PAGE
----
Arriving back in the USA in 2017, it feels all very similar. We land in Utah in a state of jetlagged psyche, locate a 4x4 vehicle (thanks so much Danny!!) and then make the drive down to Moab to prepare for another season on desert roof cracks. So far, so good?
Well, this year needs to be a bit different as we’ve both put quite a bit of effort into our training around the mono strength needed on the Crucifix Project – the crux sequence of 10 moves or so requires multiple moves in the roof where you’re lucky to get second joint deep on a mono-jam. It’s painful, it’s powerful and it’s really isn’t very good for the joints!
|One day. One it will happen... (c) Kyle Berkompas|
We’re psyched though. Yes, we might moan a bit about the difficulty, but the chance to put together over 7 years worth of crack climbing obsession into one single route is unique. We’ve done quite a few of the classic test-pieces around the world and although it’s really tempting to continue repeating even more of them (they’re really freaking good!!) we’ve decided to make a real commitment to stick with what seems an unfathomably hard process.
|Dogging around, trying spins, losing skin!|
So what’s the difference so far?
We’ve improved our mono strength this year, our upper body strength and conditioning has moved up a notch and things that felt hard a couple of years ago are finally starting to not be the living end.
Has that played out on the route?
Good question! We’ve completed our first 4 day stint back in Canyonlands and split our time between the crux sequence and trying the key “training link” project on The Crucifix. The mono section has been a bit of a mixed bag – probably no surprise – as some moves are getting easier and others have annoying habit of ripping flappers quite quickly. We’ve now identified that “The Bolt Move” is the one we have to have dialed, as there’s two of them on the crux. It’s similar to a Rose Move, but you’re doing it on monos in a roof and you end up looking like Usain Bolt at the end of a 100m final! It’s a great move and it’s very trainable. In addition to that, we’ve refined the last couple of moves into a better method, which feels a grade easier than before…. Although….. we’re yet to do it. Yup, it’s really hard!
|Pete working the original sequence at the end of the crux (c) Kyle Berkompas|
In between resting the skin and mono joints, we worked on what we called “The Cruzifix” which is an easier version of the real project. It’s a link of the first half of Crown of Thorns 5.14 into the end of The Crucifix. The difficulty isn’t mind blowing, but it does cover a huge amount of the ground we’ll do in the final redpoint and therefore it was a big confidence boost for us to link this together. It also, importantly, includes the final massive runout on The Crucifix which always plays on your mind as one of the key holds on it appears a bit fragile…. not the most ideal when you’re absolutely bricking it!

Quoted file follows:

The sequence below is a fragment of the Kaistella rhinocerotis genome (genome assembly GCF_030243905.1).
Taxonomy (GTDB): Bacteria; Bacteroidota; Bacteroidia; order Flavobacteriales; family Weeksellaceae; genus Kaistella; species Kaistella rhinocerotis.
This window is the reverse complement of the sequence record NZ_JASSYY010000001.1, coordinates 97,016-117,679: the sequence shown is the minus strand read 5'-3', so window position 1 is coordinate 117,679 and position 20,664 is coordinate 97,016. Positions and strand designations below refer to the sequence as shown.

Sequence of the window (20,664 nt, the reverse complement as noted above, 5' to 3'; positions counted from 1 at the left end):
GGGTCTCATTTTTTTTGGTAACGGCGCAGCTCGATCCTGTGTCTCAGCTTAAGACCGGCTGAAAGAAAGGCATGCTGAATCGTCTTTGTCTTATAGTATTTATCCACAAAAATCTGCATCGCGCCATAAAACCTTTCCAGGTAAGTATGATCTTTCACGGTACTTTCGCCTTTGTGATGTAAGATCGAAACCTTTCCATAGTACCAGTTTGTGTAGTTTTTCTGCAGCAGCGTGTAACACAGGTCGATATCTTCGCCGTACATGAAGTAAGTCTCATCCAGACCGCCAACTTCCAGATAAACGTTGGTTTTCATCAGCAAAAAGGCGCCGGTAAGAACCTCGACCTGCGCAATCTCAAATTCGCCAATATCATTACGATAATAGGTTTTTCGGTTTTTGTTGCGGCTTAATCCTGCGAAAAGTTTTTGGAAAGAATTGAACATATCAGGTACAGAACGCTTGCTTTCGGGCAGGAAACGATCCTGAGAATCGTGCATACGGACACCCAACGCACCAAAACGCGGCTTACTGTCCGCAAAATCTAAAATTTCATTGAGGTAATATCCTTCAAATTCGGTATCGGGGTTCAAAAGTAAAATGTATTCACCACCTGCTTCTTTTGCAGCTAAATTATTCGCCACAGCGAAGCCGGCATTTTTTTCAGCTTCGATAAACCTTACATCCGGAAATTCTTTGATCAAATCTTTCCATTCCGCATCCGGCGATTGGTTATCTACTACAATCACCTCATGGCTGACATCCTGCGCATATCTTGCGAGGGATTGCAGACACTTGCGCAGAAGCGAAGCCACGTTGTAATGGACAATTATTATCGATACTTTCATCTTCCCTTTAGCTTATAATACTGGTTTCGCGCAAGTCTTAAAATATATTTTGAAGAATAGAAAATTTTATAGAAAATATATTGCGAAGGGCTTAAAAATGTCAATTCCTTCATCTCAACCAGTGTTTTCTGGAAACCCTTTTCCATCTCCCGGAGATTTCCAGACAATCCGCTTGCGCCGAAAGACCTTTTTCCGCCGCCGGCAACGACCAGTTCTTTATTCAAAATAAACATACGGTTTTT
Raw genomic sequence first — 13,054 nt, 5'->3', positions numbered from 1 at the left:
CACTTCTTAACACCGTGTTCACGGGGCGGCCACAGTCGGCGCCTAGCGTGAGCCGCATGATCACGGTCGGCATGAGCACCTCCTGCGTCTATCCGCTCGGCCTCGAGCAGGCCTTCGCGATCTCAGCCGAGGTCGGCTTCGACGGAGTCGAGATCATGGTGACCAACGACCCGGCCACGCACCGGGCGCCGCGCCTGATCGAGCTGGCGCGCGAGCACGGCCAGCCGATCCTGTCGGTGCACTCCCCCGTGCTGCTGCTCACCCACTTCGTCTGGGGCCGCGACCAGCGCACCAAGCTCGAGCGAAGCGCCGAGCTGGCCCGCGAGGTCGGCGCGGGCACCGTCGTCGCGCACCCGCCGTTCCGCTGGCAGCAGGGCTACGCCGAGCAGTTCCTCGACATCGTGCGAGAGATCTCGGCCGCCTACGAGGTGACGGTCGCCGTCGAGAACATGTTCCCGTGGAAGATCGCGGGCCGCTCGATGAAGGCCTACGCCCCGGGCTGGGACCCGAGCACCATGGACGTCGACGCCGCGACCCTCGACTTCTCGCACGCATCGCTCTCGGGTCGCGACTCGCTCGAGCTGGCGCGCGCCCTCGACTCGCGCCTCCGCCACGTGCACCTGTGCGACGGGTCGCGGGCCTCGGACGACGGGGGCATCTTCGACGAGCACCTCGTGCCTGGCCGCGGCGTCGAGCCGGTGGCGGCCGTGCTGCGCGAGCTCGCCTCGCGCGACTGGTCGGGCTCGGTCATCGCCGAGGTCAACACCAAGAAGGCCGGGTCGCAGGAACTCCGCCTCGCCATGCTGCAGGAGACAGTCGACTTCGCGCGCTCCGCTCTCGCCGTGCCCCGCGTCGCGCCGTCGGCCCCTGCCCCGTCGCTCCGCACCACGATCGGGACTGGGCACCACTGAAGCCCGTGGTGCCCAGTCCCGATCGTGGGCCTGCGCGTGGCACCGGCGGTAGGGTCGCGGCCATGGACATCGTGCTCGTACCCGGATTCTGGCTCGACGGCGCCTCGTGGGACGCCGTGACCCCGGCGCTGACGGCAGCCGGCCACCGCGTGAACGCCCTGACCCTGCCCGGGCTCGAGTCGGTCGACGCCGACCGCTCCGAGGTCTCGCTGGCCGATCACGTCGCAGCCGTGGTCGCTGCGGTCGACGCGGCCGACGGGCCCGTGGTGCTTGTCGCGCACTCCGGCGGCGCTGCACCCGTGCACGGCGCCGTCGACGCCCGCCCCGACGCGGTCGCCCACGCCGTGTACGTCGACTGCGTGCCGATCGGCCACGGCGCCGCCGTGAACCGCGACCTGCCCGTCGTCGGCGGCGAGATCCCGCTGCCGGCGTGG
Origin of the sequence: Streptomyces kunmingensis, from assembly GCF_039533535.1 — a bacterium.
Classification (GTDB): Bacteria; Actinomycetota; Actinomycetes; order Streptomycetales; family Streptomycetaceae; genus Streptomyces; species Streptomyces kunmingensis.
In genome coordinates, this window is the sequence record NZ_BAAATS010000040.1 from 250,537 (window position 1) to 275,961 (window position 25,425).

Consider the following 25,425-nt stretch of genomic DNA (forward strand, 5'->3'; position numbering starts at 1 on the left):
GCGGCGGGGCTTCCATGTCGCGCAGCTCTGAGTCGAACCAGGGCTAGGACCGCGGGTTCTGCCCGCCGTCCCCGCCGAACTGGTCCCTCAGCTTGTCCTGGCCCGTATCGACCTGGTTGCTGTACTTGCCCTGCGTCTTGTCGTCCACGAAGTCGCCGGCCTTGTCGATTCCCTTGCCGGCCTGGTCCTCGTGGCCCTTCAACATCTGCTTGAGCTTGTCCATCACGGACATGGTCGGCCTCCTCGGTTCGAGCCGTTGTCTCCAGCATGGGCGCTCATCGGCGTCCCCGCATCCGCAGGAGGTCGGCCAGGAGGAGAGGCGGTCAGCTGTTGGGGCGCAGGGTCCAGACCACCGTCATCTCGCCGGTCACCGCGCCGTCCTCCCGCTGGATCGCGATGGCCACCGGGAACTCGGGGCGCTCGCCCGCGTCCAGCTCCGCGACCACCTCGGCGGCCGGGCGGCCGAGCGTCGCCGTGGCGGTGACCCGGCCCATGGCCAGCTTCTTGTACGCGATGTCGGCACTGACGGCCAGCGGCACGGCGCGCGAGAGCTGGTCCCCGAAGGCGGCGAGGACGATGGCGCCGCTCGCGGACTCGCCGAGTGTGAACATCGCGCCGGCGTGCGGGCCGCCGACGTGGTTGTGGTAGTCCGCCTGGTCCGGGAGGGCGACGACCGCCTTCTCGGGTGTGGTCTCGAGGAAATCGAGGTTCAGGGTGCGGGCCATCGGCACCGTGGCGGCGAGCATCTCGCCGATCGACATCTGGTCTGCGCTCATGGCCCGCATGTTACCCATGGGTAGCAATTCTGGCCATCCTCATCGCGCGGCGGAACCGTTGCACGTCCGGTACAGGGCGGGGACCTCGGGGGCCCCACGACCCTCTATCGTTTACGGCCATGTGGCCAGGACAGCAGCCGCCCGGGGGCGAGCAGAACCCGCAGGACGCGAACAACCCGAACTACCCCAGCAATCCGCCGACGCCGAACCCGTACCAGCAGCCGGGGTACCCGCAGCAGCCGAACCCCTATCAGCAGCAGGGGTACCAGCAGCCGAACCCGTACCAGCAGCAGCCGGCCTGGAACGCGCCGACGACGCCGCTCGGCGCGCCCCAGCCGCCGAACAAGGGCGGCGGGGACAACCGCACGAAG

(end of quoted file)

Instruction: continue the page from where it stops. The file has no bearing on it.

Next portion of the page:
The route breaks down as:
Section 1: The Stigmata. A nice long and dismayingly pumpy hands and fists roof crack of around 70ft. The best and worst thing about the start being that the crack is offset so little that it offers very little for the feet but constantly scrapes down one side of your body - exfoliation treatment! It's hard to overestimate how good this section is as it'd be one of the best roof crack pitches in the world even on it's own. Mega, mega!
|Gogarth E6. Sort of.|
Section 2: Gogarth E6. One person came up with the nickname and the other said "that's not bloody E6 in a million years!" The only excuse is that this 70ft section looks like a chossy N Wales pitch... but once on it, it has a few surprises in store. Pumpy, weird, loose, sandy and sequency is the name of the game.
Section 3: Whipping of The Cross. Finally you get 40ft of fingers roof crack that cinches down to nothing but a perfect sandy pinch in the middle of the last section. There's a bit of small gear on this part, but a fall last year where the rope went to the sheath in about 1 second made us conclude it was better to run the entire thing out and think positive. Kind of fun, kind of alarming.
|Spot the climber?! Runout starts from the bisecting crack on the right.|
We're off for another 5 days now. More monos, more time "resting" on FA projects on the side and of course, a whole lot of being silly and not taking things too seriously!